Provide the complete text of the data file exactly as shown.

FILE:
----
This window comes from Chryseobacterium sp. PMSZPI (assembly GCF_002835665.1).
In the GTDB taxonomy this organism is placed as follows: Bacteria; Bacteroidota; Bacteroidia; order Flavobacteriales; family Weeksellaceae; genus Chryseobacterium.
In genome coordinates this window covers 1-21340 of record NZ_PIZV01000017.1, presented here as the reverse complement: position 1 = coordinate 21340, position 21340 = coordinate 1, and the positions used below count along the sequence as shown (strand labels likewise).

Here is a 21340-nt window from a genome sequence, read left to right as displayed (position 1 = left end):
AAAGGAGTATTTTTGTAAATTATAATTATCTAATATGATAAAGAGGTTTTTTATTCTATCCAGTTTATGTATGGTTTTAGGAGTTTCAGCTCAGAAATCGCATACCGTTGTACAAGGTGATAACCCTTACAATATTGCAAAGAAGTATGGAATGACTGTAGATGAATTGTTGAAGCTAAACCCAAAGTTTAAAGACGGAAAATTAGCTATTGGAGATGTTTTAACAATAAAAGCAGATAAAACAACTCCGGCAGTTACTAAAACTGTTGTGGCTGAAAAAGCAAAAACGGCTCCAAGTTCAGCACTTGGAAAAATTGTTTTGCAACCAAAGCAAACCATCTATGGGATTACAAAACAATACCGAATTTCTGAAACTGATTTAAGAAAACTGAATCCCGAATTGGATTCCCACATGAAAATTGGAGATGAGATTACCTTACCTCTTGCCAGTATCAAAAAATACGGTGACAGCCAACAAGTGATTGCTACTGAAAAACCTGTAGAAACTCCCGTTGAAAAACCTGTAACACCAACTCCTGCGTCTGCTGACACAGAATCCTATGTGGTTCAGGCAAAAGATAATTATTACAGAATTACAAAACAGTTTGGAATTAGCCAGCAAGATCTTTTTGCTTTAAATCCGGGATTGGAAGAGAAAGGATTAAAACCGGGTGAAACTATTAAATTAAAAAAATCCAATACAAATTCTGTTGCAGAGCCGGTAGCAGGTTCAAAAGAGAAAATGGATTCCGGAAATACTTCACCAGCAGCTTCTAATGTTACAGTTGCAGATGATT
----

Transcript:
This window comes from Chryseobacterium sp. PMSZPI (assembly GCF_002835665.1).
In the GTDB taxonomy this organism is placed as follows: Bacteria; Bacteroidota; Bacteroidia; order Flavobacteriales; family Weeksellaceae; genus Chryseobacterium.
In genome coordinates this window covers 1-21340 of record NZ_PIZV01000017.1, presented here as the reverse complement: position 1 = coordinate 21340, position 21340 = coordinate 1, and the positions used below count along the sequence as shown (strand labels likewise).

Here is a 21340-nt window from a genome sequence, read left to right as displayed (position 1 = left end):
AAAGGAGTATTTTTGTAAATTATAATTATCTAATATGATAAAGAGGTTTTTTATTCTATCCAGTTTATGTATGGTTTTAGGAGTTTCAGCTCAGAAATCGCATACCGTTGTACAAGGTGATAACCCTTACAATATTGCAAAGAAGTATGGAATGACTGTAGATGAATTGTTGAAGCTAAACCCAAAGTTTAAAGACGGAAAATTAGCTATTGGAGATGTTTTAACAATAAAAGCAGATAAAACAACTCCGGCAGTTACTAAAACTGTTGTGGCTGAAAAAGCAAAAACGGCTCCAAGTTCAGCACTTGGAAAAATTGTTTTGCAACCAAAGCAAACCATCTATGGGATTACAAAACAATACCGAATTTCTGAAACTGATTTAAGAAAACTGAATCCCGAATTGGATTCCCACATGAAAATTGGAGATGAGATTACCTTACCTCTTGCCAGTATCAAAAAATACGGTGACAGCCAACAAGTGATTGCTACTGAAAAACCTGTAGAAACTCCCGTTGAAAAACCTGTAACACCAACTCCTGCGTCTGCTGACACAGAATCCTATGTGGTTCAGGCAAAAGATAATTATTACAGAATTACAAAACAGTTTGGAATTAGCCAGCAAGATCTTTTTGCTTTAAATCCGGGATTGGAAGAGAAAGGATTAAAACCGGGTGAAACTATTAAATTAAAAAAATCCAATACAAATTCTGTTGCAGAGCCGGTAGCAGGTTCAAAAGAGAAAATGGATTCCGGAAATACTTCACCAGCAGCTTCTAATGTTACAGTTGCAGATGATT